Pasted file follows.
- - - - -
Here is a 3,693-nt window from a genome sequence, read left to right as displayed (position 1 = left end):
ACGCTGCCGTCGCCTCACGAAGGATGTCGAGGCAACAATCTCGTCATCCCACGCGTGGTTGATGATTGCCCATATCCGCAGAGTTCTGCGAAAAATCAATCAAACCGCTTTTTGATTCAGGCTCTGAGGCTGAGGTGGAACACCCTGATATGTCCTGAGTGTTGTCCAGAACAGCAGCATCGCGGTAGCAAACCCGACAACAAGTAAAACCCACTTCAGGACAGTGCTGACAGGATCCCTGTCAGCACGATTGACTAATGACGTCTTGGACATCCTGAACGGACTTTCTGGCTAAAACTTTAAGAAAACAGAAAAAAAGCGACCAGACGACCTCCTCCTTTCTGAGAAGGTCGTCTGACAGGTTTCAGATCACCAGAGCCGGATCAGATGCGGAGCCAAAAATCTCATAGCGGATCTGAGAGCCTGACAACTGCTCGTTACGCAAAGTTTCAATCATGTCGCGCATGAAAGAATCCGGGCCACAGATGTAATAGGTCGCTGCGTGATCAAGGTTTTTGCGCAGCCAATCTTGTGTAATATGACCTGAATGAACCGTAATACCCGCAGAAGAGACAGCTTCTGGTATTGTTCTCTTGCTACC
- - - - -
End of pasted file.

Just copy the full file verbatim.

Here is a 3,693-nt window from a genome sequence, read left to right as displayed (position 1 = left end):
ACGCTGCCGTCGCCTCACGAAGGATGTCGAGGCAACAATCTCGTCATCCCACGCGTGGTTGATGATTGCCCATATCCGCAGAGTTCTGCGAAAAATCAATCAAACCGCTTTTTGATTCAGGCTCTGAGGCTGAGGTGGAACACCCTGATATGTCCTGAGTGTTGTCCAGAACAGCAGCATCGCGGTAGCAAACCCGACAACAAGTAAAACCCACTTCAGGACAGTGCTGACAGGATCCCTGTCAGCACGATTGACTAATGACGTCTTGGACATCCTGAACGGACTTTCTGGCTAAAACTTTAAGAAAACAGAAAAAAAGCGACCAGACGACCTCCTCCTTTCTGAGAAGGTCGTCTGACAGGTTTCAGATCACCAGAGCCGGATCAGATGCGGAGCCAAAAATCTCATAGCGGATCTGAGAGCCTGACAACTGCTCGTTACGCAAAGTTTCAATCATGTCGCGCATGAAAGAATCCGGGCCACAGATGTAATAGGTCGCTGCGTGATCAAGGTTTTTGCGCAGCCAATCTTGTGTAATATGACCTGAATGAACCGTAATACCCGCAGAAGAGACAGCTTCTGGTATTGTTCTCTTGCTACC